Those are the house rules. In Nero Wolfe’s brownstone, in his universe, any food enjoyed outside the dining room is a mere snack. No matter how exquisite or thoughtfully prepared the dish is, serving it in the dining room is the only action that elevates it to a meal.
More soon on this injustice, but first we set the scene, excerpting a passage from The Father Hunt:
It was exactly eight o’clock when I mounted the stoop…Wolfe was in the dining room. I stuck my head in the door and said I’d get a bite in the kitchen. Fritz, who always eats his evening meal around nine o’clock, was on his stool at the big center table doing something with artichokes. When I entered he crinkled his eyes at me and said, “Ah, you’re back on your feet. Have you eaten?”
“There’s a little mussel bisque–”
“No, thanks. No soup. I want to chew something. Don’t tell me he ate a whole duck.”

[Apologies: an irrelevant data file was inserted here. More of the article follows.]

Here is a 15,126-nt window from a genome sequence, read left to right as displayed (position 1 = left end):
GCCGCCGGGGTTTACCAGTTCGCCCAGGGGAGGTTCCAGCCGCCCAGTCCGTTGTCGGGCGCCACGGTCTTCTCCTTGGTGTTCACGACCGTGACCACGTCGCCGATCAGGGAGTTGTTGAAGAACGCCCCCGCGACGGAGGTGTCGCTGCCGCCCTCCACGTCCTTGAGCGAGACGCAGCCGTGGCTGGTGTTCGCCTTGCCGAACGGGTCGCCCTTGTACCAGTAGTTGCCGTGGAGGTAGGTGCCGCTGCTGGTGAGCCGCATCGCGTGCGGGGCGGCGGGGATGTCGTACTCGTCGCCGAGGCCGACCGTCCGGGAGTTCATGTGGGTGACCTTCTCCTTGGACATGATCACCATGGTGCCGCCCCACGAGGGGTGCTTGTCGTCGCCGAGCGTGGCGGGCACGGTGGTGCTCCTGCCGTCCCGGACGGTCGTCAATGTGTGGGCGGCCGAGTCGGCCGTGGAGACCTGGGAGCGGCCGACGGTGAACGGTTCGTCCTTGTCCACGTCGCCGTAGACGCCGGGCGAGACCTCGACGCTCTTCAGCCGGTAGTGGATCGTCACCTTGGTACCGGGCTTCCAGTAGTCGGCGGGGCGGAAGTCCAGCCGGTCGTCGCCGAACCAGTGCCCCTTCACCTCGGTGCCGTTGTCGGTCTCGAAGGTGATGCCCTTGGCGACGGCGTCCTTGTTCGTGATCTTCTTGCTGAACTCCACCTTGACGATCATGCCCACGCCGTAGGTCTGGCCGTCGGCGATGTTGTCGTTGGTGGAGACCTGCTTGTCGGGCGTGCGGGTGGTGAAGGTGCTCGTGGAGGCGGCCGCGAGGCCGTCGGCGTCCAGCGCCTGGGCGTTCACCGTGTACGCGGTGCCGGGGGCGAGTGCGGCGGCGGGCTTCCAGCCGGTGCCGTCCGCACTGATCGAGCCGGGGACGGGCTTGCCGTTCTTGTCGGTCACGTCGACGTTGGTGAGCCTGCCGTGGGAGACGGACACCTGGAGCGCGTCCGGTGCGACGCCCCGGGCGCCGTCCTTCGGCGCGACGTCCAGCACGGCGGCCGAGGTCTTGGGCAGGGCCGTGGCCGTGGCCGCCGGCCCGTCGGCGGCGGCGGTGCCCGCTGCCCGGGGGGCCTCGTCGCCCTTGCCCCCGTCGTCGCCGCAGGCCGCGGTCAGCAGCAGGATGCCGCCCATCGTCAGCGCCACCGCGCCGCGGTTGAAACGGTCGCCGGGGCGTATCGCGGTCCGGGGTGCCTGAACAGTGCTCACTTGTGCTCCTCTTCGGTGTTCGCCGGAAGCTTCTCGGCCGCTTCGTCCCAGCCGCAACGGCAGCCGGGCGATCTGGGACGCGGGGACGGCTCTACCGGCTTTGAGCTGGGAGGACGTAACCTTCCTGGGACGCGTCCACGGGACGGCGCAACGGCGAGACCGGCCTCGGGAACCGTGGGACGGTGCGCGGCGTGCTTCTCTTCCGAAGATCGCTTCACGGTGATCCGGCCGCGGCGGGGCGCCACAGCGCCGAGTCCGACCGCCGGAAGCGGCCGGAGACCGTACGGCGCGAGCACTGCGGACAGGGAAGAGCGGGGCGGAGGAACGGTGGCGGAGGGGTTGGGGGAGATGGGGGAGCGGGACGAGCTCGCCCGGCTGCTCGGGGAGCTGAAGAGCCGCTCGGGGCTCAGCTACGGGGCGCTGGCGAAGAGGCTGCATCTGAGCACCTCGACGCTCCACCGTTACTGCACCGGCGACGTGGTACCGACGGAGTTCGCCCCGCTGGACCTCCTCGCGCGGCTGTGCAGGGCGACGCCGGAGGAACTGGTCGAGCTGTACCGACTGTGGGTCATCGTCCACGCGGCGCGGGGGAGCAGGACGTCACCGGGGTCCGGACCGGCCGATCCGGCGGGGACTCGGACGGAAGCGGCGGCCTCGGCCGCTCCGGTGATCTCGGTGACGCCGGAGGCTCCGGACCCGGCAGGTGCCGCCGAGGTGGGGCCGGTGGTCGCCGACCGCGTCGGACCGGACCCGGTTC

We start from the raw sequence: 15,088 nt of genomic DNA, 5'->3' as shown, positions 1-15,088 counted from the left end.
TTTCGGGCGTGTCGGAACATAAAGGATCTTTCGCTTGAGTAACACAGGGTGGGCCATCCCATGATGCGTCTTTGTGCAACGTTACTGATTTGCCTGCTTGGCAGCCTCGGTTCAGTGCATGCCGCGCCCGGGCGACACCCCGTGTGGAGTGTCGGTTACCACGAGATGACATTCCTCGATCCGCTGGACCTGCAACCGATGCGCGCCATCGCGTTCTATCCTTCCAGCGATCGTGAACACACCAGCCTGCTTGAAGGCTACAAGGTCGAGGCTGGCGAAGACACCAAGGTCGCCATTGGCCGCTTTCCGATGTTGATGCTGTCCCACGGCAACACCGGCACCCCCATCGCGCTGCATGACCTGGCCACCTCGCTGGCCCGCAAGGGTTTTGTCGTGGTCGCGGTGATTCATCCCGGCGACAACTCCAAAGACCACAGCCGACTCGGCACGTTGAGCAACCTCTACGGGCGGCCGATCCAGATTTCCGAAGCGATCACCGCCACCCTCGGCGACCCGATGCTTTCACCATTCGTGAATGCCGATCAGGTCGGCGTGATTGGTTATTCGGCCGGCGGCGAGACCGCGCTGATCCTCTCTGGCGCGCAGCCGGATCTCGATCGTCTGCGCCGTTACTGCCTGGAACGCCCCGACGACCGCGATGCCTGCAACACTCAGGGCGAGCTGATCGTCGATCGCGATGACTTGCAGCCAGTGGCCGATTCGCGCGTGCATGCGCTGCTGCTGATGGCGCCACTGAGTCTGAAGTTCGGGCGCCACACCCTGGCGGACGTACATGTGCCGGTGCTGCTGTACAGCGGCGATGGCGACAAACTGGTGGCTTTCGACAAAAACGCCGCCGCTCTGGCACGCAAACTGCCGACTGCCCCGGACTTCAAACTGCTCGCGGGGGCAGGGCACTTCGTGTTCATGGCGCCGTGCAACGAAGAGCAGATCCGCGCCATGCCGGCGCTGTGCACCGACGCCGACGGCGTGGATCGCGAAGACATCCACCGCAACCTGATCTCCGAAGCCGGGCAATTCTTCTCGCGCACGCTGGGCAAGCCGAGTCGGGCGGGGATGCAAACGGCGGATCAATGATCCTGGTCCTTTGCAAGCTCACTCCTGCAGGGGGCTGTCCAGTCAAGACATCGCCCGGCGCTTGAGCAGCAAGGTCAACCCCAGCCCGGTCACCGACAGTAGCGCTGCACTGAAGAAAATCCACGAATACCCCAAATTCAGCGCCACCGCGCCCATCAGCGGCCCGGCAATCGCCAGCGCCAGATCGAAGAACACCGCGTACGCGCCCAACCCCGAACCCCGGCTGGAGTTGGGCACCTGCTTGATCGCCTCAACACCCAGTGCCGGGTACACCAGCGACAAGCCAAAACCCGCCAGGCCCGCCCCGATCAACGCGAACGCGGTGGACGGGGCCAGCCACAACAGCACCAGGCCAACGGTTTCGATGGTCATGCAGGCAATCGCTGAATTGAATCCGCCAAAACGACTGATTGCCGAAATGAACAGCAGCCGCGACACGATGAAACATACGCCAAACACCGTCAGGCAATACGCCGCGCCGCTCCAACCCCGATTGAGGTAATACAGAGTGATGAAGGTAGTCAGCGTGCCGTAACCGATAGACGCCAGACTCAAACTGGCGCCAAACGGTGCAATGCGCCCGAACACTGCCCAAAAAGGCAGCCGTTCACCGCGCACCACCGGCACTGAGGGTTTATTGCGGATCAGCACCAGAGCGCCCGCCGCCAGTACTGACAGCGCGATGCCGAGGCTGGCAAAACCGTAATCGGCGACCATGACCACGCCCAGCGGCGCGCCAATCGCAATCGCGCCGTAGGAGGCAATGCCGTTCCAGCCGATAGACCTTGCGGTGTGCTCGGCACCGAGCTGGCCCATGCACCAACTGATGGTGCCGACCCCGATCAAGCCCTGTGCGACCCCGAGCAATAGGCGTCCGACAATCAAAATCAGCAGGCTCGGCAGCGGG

“Oh, no. I knew a man, a Swiss, who ate two ducks.” He was at the range, putting on a plate to warm. “Was it a good trip?”
“It was a lousy trip.” I was at the cupboard getting a bottle. “No milk or coffee. I’m going to drink a quart of whisky.”
“Not here, Archie. In your room is the place for that. Some carottes Flamande?”
I said, “Yes, please.”
The door swung open and Wolfe was there. It was mutually understood that the rule about talk at meals didn’t apply when I was eating alone in the kitchen or office, because it was a snack, not a meal. So when my snack was on my plate and I had chewed and swallowed a man-size morsel of duck Mondor and a forkful of carrots, I told Wolfe, “I appreciate this. You knew I had something on my chest I wanted to unload.”
It was that exchange that inspired a search for corresponding recipes in The Nero Wolfe Cookbook. Finding them launched an attempt to recreate Archie’s “snack,” producing this week’s offering, duck Mondor with carottes Flamande accompanying.
The duck dish was imagined for the novel, but the author (Rex Stout) was a genuine gourmand, and when it later come time to immortalize the recipe in the Cookbook, he delivered. Splendidly.